But he never tells you what Jesus said. You haven’t noticed that, but he never says, “This is what he taught and this is how he taught.”
And why would it be like this?
Because, for Mark, you don’t follow Jesus because you’ve been reading a nice book, or you’ve been studying at the university, or you’re doing… It doesn’t work that way.
Jesus walks by and says, “Follow me,” and you follow him.
And why is that?
It’s because, as everybody knows, when you learn from experience, you learn. When you learn from a book, well, you might learn a little, maybe, if you’re in a good mood, if you’ve got an exam to study for. But it’s not an experience; it’s not something that touches your heart.
And Jesus will have no-one follow him because they have an intellectual idea that he’s a wonderful kind of person and he’s got a lot of friends and I’d like to be with him and all these other things.
You either give him your whole life or you don’t follow him at all.
Sounds tough, but it isn’t.
Because if you look back as a little child, how, before you got those high class educations, you did things because you said, “Yes!” That was the word.
“Would you like to go with Uncle Charlie to the movies?”
You didn’t have to say, “Well now, Uncle Charlie is six foot two, blah, blah, blah, and he’s had a bad background, blah, blah, blah, and he has come to the house, blah, blah, blah, and he’s going to invite you, blah, blah, blah.” (Chuckles.)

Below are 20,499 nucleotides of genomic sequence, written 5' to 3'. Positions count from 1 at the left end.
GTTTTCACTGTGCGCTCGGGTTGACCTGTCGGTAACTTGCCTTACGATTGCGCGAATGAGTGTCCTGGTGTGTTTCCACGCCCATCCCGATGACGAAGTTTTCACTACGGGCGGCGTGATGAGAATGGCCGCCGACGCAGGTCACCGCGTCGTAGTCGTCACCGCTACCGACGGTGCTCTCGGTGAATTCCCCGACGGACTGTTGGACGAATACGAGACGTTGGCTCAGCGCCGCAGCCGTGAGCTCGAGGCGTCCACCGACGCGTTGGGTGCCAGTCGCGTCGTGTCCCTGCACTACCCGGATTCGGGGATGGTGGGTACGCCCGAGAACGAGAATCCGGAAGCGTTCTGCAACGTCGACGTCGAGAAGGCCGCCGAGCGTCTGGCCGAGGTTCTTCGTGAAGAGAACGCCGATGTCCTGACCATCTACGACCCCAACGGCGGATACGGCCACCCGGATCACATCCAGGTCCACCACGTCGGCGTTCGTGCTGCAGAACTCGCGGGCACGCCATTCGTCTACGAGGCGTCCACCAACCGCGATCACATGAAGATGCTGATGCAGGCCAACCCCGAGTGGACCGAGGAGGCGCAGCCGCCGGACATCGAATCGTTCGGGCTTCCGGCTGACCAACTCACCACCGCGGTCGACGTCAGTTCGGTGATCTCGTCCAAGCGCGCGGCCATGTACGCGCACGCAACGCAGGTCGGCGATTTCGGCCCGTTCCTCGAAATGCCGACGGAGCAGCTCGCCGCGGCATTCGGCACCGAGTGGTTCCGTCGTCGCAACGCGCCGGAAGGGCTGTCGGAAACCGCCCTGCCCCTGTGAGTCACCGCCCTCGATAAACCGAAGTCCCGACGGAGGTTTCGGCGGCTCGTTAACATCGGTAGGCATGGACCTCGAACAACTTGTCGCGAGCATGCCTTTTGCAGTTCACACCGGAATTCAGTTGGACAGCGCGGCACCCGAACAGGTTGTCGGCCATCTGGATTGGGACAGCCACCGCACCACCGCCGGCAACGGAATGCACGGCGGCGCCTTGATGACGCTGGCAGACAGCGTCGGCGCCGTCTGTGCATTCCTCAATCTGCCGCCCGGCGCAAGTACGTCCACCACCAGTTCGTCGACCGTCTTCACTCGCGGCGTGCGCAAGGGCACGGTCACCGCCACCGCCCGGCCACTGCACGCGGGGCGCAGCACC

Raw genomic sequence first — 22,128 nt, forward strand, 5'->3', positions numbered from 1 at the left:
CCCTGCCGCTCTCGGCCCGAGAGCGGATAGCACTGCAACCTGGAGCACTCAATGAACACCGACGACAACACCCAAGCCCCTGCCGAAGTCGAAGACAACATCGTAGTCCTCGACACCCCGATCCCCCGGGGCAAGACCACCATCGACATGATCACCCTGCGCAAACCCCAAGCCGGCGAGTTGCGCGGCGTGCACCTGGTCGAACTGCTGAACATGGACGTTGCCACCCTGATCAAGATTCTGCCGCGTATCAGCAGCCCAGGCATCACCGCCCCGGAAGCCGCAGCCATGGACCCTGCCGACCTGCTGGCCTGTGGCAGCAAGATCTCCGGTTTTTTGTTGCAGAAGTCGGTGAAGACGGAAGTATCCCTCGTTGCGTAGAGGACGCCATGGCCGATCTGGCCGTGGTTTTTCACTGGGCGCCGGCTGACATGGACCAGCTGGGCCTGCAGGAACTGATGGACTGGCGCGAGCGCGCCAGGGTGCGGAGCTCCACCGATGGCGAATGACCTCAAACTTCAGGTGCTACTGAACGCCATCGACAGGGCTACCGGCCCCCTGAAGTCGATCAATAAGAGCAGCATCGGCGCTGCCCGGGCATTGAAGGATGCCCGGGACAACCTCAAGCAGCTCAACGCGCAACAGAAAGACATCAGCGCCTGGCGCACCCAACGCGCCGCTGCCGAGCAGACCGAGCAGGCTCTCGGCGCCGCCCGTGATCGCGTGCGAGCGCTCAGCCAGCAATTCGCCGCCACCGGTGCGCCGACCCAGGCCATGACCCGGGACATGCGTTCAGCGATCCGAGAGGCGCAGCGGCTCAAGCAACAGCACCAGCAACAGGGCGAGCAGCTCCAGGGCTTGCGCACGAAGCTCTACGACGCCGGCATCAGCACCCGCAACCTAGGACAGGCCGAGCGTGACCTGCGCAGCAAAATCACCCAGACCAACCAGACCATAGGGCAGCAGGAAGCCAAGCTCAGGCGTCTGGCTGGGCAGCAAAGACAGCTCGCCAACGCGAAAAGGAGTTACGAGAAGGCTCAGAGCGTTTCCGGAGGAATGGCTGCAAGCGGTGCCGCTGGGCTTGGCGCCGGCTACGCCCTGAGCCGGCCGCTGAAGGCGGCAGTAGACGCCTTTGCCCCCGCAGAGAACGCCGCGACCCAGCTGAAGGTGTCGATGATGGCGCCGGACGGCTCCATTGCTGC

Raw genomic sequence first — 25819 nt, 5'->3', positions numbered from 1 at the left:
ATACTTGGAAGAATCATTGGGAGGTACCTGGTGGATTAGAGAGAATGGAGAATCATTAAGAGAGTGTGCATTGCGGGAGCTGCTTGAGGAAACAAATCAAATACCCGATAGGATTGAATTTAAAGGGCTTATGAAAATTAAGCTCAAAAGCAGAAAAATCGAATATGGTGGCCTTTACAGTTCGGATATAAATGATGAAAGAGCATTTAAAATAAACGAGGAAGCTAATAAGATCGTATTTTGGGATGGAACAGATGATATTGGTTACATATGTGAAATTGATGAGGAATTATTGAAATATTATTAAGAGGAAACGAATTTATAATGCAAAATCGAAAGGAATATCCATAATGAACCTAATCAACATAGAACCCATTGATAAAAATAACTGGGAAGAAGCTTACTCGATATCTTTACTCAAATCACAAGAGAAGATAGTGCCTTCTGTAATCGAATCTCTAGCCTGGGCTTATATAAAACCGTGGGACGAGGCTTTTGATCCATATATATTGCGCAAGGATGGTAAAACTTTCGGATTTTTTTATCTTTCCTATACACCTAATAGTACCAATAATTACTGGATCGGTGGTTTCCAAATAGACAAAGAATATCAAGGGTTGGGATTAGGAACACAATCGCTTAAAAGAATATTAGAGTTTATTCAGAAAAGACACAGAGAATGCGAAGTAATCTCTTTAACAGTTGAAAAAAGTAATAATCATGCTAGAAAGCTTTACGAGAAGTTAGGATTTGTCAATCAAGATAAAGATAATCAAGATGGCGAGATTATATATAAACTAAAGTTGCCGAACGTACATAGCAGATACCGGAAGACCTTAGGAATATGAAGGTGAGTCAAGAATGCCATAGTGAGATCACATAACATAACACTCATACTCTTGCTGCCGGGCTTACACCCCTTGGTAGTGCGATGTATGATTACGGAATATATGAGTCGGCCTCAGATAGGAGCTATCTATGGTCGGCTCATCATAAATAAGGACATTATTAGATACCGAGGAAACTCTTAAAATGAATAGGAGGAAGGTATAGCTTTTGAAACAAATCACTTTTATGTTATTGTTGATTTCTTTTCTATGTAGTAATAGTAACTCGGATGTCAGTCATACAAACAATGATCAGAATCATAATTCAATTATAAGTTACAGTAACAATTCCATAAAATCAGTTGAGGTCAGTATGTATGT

This is not the way it works. Uncle Charlie is there and he’s going to take you to the movies and you love the movies.
The word is love. Love doesn’t come up gradually because now you understand and you’d like to be with these people and all of this. Love is much more dangerous than this.
It’s you just say, this person walks by and you say, “I’ve got to be with that one.”
And you say, “Well, what about your wife and family and all these other things?”
They come later. It doesn’t mean you abandon them, but at that time there’s one solid feeling, that he’s touched my heart and I embrace it, for better for worse, for richer for poorer. It’s like a marriage – an immediate marriage.
Does that mean that people don’t gradually fall in love?
No, no, no, it doesn’t mean that. But it means that many people who study the Scriptures think Jesus is a wonderful person, “Oh, he’s so (inaudible), he preaches such nice things, and then he dies for us.”
They think that that is being a Christian.